Guest editorials do not necessarily reflect the views of The Register.
Texas has become one of America's fastest-growing states, thanks in part to its lack of a state income tax. So it was encouraging last week when Lone Star State voters made it even more difficult to impose such a tax.
The Texas constitution since 1993 has barred the Legislature from imposing an income tax without the approval of voters in a statewide referendum. But with progressives working hard to turn Texas into another California, voters decided to raise the bar. Proposition 4 changes the state constitution to require income-tax legislation to win two-thirds support in both legislative chambers and majority approval in a referendum. It passed with 74% of the vote.
Nine states have no personal income tax, and Texas is the latest to protect a political model that leads to higher GDP growth, employment and wages. Tennessee voters in 2014 backed 2-to-1 a constitutional amendment banning its Legislature from introducing taxes on payroll or earned personal income. Last year a super-majority of Florida voters supported a constitutional amendment that requires a two-thirds vote of each chamber of the Legislature to raise current taxes or enact new ones.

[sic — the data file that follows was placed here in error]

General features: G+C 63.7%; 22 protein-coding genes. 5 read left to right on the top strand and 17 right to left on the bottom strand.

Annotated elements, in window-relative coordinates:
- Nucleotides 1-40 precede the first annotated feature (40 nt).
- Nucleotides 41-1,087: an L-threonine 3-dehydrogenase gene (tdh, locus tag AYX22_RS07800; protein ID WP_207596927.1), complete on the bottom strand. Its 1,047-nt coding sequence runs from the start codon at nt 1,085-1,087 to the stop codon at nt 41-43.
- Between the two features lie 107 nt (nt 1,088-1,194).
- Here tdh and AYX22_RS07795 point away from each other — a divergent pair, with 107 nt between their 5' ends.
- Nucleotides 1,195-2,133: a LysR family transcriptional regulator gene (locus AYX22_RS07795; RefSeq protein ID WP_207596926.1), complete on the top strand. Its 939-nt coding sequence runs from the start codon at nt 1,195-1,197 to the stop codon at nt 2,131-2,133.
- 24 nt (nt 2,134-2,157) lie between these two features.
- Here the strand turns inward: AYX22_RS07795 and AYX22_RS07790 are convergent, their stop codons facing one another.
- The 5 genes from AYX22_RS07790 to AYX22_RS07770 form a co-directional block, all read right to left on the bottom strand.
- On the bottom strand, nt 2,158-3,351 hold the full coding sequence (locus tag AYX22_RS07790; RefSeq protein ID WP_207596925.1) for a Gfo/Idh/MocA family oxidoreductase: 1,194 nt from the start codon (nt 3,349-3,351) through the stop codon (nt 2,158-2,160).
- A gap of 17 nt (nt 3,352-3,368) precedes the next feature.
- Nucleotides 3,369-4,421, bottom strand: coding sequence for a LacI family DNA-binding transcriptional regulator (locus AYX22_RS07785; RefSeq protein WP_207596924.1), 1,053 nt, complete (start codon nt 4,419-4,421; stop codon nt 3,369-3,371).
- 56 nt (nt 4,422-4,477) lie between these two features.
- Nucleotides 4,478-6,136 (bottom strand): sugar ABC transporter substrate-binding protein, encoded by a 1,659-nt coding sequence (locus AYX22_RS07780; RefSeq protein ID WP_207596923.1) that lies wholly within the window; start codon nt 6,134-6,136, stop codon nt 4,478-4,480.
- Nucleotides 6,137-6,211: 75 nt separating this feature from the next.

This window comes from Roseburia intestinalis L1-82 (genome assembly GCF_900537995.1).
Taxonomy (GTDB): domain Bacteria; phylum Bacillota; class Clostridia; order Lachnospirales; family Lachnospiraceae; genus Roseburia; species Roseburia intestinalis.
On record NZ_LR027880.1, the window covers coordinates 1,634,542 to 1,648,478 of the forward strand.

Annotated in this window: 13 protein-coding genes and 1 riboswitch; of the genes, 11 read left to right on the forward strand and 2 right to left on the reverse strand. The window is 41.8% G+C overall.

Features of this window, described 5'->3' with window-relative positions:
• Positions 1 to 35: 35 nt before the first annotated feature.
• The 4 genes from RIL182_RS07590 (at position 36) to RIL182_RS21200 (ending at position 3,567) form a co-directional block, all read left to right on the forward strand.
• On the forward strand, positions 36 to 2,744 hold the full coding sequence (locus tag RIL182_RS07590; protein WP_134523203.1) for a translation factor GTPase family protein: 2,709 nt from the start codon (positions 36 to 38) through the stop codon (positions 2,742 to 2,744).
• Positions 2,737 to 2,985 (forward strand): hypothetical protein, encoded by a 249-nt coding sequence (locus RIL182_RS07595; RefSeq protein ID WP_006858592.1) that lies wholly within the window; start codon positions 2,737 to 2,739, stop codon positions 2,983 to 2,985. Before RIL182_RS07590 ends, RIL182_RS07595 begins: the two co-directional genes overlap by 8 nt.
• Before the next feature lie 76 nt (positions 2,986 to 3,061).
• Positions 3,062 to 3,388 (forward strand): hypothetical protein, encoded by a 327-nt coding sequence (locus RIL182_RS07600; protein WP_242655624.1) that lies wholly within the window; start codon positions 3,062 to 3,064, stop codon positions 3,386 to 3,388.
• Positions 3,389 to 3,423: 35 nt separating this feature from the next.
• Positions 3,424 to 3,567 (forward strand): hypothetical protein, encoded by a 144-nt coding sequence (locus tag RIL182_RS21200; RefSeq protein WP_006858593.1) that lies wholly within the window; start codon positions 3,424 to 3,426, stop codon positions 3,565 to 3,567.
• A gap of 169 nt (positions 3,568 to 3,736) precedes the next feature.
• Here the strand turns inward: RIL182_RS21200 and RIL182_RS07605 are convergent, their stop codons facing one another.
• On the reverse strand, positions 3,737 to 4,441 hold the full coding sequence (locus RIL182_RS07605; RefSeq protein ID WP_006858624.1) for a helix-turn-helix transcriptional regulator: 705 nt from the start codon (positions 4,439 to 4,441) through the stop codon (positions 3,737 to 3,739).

These measures are important obstacles to future narrow majorities that might seek to impose an income tax. They're all the more important as the success of low-tax states attracts migrants who often carry the bad political habits of their former homes.
The citizens of California, New York, Connecticut and other states have learned the hard way that once an income tax is imposed, spending balloons and the march to ever-higher taxes is on. Democrats in Illinois, prodded by public unions, are now trying to rewrite their state constitution to kill its requirement for a flat income tax. Taxpayers need every procedural fortification they can get from the relentless forces of tax and spend.
-- Wall Street Journal